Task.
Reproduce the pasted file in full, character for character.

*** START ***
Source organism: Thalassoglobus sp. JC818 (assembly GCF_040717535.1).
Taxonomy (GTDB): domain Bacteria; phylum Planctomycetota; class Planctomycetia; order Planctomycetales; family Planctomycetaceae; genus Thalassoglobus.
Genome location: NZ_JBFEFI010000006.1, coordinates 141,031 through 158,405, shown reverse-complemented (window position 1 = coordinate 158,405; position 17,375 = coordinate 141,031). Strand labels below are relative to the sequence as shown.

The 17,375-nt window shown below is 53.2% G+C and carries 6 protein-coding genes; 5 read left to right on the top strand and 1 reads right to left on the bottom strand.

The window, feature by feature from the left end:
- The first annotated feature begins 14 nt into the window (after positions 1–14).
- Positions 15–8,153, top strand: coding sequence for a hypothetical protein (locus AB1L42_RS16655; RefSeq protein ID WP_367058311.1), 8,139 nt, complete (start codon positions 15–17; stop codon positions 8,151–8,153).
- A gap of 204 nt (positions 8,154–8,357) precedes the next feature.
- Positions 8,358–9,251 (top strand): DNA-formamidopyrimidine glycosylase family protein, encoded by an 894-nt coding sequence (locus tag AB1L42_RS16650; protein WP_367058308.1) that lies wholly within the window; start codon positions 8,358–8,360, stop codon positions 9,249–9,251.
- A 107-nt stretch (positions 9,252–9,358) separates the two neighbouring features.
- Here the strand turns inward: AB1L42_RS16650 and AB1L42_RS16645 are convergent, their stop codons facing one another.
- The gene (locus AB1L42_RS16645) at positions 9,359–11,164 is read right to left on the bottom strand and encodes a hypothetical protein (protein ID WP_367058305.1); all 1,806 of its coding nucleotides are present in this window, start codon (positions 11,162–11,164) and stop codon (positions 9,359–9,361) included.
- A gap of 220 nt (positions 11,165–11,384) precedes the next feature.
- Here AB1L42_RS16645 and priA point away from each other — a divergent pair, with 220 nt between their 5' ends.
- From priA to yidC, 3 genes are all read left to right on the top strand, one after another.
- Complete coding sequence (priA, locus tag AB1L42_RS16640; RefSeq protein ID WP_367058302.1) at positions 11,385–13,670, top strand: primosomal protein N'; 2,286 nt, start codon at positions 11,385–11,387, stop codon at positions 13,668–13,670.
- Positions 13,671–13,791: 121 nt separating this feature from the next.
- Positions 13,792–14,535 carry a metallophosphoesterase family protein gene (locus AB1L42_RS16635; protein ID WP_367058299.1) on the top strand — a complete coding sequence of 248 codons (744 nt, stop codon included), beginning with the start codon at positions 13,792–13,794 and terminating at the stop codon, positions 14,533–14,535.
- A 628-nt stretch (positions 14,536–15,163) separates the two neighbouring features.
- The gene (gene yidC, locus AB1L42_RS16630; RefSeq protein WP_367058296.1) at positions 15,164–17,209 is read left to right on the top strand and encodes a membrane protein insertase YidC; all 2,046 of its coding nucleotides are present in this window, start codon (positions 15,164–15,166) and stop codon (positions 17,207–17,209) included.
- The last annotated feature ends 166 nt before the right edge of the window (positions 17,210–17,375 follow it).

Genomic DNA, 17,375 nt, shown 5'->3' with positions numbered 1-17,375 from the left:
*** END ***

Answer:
Source organism: Thalassoglobus sp. JC818 (assembly GCF_040717535.1).
Taxonomy (GTDB): domain Bacteria; phylum Planctomycetota; class Planctomycetia; order Planctomycetales; family Planctomycetaceae; genus Thalassoglobus.
Genome location: NZ_JBFEFI010000006.1, coordinates 141,031 through 158,405, shown reverse-complemented (window position 1 = coordinate 158,405; position 17,375 = coordinate 141,031). Strand labels below are relative to the sequence as shown.

The 17,375-nt window shown below is 53.2% G+C and carries 6 protein-coding genes; 5 read left to right on the top strand and 1 reads right to left on the bottom strand.

The window, feature by feature from the left end:
- The first annotated feature begins 14 nt into the window (after positions 1–14).
- Positions 15–8,153, top strand: coding sequence for a hypothetical protein (locus AB1L42_RS16655; RefSeq protein ID WP_367058311.1), 8,139 nt, complete (start codon positions 15–17; stop codon positions 8,151–8,153).
- A gap of 204 nt (positions 8,154–8,357) precedes the next feature.
- Positions 8,358–9,251 (top strand): DNA-formamidopyrimidine glycosylase family protein, encoded by an 894-nt coding sequence (locus tag AB1L42_RS16650; protein WP_367058308.1) that lies wholly within the window; start codon positions 8,358–8,360, stop codon positions 9,249–9,251.
- A 107-nt stretch (positions 9,252–9,358) separates the two neighbouring features.
- Here the strand turns inward: AB1L42_RS16650 and AB1L42_RS16645 are convergent, their stop codons facing one another.
- The gene (locus AB1L42_RS16645) at positions 9,359–11,164 is read right to left on the bottom strand and encodes a hypothetical protein (protein ID WP_367058305.1); all 1,806 of its coding nucleotides are present in this window, start codon (positions 11,162–11,164) and stop codon (positions 9,359–9,361) included.
- A gap of 220 nt (positions 11,165–11,384) precedes the next feature.
- Here AB1L42_RS16645 and priA point away from each other — a divergent pair, with 220 nt between their 5' ends.
- From priA to yidC, 3 genes are all read left to right on the top strand, one after another.
- Complete coding sequence (priA, locus tag AB1L42_RS16640; RefSeq protein ID WP_367058302.1) at positions 11,385–13,670, top strand: primosomal protein N'; 2,286 nt, start codon at positions 11,385–11,387, stop codon at positions 13,668–13,670.
- Positions 13,671–13,791: 121 nt separating this feature from the next.
- Positions 13,792–14,535 carry a metallophosphoesterase family protein gene (locus AB1L42_RS16635; protein ID WP_367058299.1) on the top strand — a complete coding sequence of 248 codons (744 nt, stop codon included), beginning with the start codon at positions 13,792–13,794 and terminating at the stop codon, positions 14,533–14,535.
- A 628-nt stretch (positions 14,536–15,163) separates the two neighbouring features.
- The gene (gene yidC, locus AB1L42_RS16630; RefSeq protein WP_367058296.1) at positions 15,164–17,209 is read left to right on the top strand and encodes a membrane protein insertase YidC; all 2,046 of its coding nucleotides are present in this window, start codon (positions 15,164–15,166) and stop codon (positions 17,207–17,209) included.
- The last annotated feature ends 166 nt before the right edge of the window (positions 17,210–17,375 follow it).

Genomic DNA, 17,375 nt, shown 5'->3' with positions numbered 1-17,375 from the left: